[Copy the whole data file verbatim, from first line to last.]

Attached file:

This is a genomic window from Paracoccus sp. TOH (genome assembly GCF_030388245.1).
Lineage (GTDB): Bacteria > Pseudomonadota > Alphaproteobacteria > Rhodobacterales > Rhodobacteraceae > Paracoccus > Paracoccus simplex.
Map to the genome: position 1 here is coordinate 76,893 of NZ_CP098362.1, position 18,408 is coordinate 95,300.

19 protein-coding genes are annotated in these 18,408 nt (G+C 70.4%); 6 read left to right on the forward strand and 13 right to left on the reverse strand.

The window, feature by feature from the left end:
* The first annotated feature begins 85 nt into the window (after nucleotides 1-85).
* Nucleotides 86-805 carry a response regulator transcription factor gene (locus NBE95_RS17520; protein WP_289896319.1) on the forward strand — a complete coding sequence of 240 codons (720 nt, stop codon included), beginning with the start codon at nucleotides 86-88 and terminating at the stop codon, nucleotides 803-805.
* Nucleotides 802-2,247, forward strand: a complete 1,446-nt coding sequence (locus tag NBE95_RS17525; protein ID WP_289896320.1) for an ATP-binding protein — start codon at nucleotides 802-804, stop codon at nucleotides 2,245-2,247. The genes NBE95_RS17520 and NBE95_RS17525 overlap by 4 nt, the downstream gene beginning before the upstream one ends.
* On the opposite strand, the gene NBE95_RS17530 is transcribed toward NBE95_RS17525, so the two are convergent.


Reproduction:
This is a genomic window from Paracoccus sp. TOH (genome assembly GCF_030388245.1).
Lineage (GTDB): Bacteria > Pseudomonadota > Alphaproteobacteria > Rhodobacterales > Rhodobacteraceae > Paracoccus > Paracoccus simplex.
Map to the genome: position 1 here is coordinate 76,893 of NZ_CP098362.1, position 18,408 is coordinate 95,300.

19 protein-coding genes are annotated in these 18,408 nt (G+C 70.4%); 6 read left to right on the forward strand and 13 right to left on the reverse strand.

The window, feature by feature from the left end:
* The first annotated feature begins 85 nt into the window (after nucleotides 1-85).
* Nucleotides 86-805 carry a response regulator transcription factor gene (locus NBE95_RS17520; protein WP_289896319.1) on the forward strand — a complete coding sequence of 240 codons (720 nt, stop codon included), beginning with the start codon at nucleotides 86-88 and terminating at the stop codon, nucleotides 803-805.
* Nucleotides 802-2,247, forward strand: a complete 1,446-nt coding sequence (locus tag NBE95_RS17525; protein ID WP_289896320.1) for an ATP-binding protein — start codon at nucleotides 802-804, stop codon at nucleotides 2,245-2,247. The genes NBE95_RS17520 and NBE95_RS17525 overlap by 4 nt, the downstream gene beginning before the upstream one ends.
* On the opposite strand, the gene NBE95_RS17530 is transcribed toward NBE95_RS17525, so the two are convergent.